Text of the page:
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Alice Amsden, the Barton L. Weller (1940) Professor of Political Economy in the Department of Urban Studies and Planning, has spent decades focusing on issues of development and poverty eradication. Recently, Amsden was appointed by the United Nations secretary-general to a three-year seat on the U.N. Committee on Development Policy, a subsidiary of the U.N. Economic and Social Council. The 24-member committee provides inputs and independent advice to the council on emerging cross-sectoral development issues and on international cooperation for development. The MIT News Office recently talked with Amsden about international development.
Q. Has there been measurable progress in the last decade on global anti-poverty initiatives and, if so, why?
A. Although the World Bank hasn't shouted about it, its data on poverty alleviation are very surprising. They show that from 1981 to 2005 there has been absolutely NO progress made in reducing poverty in Africa. The average African has no more sustenance now than 25 years ago. The same flat progress is evident in Latin America and the Middle East, but their absolute poverty level is lower than Africa's (see the accompanying graph). There's been a lot of noise about Africa, but little accomplished.
Q. Why has development lagged in Africa? Why has poverty fallen faster in China?
A. Poverty is pernicious because of increasing population and diminishing returns. There's also ideology, or believing in something that doesn't conform to the facts. The popular "bottom up" approach to fighting poverty doesn't seem to have performed very well. For 25 years Africa has had a bottom-up approach and nothing has changed. Have we crowded out central governments, when in many cases they are promoting interesting new solutions? Hostility at the grass roots toward government, even popularly elected ones, has stymied technological change. National projects that can make a huge dent in poverty, such as irrigation, electrification and industrialization, have been side-railed.
We see this if we look at the countries where poverty has fallen fastest. They're the East Asian countries that have successfully industrialized. In 1981, East Asia had some of the world's poorest countries. Then investments in job creation soared, which led to spending that stimulated the economy. We know that a lot of energy initiatives should come from the grassroots. But we also know that electrification for a large number of people is very effective. Witness China. China reduced poverty more quickly than India. China is a role model for rural electrification. China's high savings are channeled by government into productive investment and more jobs.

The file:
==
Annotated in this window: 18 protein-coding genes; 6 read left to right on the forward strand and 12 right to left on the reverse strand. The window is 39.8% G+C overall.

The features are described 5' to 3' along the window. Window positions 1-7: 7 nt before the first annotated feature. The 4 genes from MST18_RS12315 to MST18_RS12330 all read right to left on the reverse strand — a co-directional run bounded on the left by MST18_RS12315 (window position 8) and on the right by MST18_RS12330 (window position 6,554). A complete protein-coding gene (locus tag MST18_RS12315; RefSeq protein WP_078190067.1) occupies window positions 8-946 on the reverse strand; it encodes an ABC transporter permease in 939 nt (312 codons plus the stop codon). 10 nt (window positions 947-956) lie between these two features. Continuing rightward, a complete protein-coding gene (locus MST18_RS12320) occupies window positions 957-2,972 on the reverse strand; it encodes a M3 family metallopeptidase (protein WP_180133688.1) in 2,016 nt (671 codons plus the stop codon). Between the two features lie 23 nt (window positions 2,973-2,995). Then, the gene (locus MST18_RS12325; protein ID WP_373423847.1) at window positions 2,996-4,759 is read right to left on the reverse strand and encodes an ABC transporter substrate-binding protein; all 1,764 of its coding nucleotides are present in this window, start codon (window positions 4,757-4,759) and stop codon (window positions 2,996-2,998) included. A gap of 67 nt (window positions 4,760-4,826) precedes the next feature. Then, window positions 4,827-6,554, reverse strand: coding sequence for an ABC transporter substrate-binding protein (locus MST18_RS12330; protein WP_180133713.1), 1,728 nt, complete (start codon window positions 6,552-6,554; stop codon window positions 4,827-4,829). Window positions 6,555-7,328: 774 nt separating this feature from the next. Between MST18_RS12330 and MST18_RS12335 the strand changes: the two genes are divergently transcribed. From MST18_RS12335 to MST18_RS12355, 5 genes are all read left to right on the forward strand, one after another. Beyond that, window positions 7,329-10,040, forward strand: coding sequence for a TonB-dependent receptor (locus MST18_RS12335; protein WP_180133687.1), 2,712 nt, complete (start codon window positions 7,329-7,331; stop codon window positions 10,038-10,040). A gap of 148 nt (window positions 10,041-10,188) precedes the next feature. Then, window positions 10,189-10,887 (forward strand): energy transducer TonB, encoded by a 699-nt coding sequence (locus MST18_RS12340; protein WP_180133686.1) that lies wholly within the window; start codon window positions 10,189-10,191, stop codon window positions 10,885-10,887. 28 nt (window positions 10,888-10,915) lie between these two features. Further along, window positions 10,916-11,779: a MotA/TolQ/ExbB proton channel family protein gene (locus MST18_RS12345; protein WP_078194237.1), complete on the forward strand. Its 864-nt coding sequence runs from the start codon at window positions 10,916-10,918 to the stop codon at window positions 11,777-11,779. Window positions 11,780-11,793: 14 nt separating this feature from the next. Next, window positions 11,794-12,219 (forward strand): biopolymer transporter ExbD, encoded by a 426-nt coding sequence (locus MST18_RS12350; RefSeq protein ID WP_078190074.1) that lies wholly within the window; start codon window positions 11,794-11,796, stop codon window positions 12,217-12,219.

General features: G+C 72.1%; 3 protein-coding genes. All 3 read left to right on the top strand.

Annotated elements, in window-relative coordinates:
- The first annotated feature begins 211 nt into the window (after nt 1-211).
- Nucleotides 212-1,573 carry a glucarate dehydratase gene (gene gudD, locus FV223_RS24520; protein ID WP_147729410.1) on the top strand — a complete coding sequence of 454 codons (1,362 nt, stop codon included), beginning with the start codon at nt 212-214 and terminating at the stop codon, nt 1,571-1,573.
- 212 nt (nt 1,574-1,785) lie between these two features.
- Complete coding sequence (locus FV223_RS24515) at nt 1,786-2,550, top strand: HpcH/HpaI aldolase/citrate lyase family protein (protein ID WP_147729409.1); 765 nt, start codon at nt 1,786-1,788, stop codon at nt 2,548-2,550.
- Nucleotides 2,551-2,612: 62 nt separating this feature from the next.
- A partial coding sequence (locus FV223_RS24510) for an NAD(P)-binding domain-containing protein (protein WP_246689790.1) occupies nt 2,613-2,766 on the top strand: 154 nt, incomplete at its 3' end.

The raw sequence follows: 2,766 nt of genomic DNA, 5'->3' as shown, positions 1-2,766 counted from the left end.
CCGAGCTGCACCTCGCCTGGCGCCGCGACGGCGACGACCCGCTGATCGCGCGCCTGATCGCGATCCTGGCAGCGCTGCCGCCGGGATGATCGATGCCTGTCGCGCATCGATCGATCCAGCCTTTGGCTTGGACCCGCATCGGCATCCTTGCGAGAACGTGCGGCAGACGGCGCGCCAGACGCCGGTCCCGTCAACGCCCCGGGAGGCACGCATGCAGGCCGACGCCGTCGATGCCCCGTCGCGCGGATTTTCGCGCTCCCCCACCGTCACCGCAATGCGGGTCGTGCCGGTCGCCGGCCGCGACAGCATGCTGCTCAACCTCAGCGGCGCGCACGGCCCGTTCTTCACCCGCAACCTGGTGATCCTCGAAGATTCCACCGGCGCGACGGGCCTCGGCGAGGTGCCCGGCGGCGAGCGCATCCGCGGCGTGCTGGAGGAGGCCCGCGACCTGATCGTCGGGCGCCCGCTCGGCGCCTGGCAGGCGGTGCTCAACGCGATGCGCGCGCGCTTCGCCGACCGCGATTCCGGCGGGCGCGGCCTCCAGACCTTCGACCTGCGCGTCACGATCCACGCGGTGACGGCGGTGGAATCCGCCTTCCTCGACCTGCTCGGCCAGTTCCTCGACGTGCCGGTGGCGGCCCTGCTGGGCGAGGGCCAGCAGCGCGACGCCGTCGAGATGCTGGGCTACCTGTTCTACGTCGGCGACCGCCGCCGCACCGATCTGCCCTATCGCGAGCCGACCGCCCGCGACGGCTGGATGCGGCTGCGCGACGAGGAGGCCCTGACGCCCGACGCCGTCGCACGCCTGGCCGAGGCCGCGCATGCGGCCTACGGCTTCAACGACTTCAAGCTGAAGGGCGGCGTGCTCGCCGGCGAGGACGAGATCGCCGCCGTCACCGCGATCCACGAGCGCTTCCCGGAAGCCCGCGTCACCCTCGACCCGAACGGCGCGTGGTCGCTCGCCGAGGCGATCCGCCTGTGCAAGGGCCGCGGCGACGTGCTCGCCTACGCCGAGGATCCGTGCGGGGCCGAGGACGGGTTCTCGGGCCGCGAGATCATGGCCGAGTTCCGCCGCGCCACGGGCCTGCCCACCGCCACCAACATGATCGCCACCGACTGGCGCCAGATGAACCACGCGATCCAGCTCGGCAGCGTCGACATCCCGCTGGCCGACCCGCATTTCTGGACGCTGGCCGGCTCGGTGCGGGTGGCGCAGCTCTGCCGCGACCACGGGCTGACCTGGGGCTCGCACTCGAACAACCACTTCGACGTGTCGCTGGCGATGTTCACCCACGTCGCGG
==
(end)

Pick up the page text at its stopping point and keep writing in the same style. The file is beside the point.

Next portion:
If foreign aid doesn't generate jobs, it isn't sustainable. What good is more schooling if unemployment is all a graduate can expect? What good is vaccinating a child against an infectious disease if her landless parents have no steady income? If one foundation donates to health care, another foundation should give management assistance on what to produce. Taiwan is a good role model because it has always had hundreds of small factories operating in rural regions and towns. Countries that excelled in developing after World War II all started with prewar manufacturing experience. Investments in small factories might help the poorest countries break into this circle.
Q. What is a "Non-Volunteer Organization" and why do you think these could play a role in poverty alleviation?
A. The bottom-up approach is not very economically stimulating because it often involves volunteers who don't get paid, or get paid "in kind" (they administer pills and get some extra to sell on the side, for example). Someone who volunteers has good intentions, but volunteerism crowds out the emergence of paid professionals like nurses, who have steady incomes and are a social group that is able to save and invest. Alongside NGOs we need some "NVOs" (non-volunteer organizations). That has to be part of the anti-poverty movement as much as the volunteer stuff.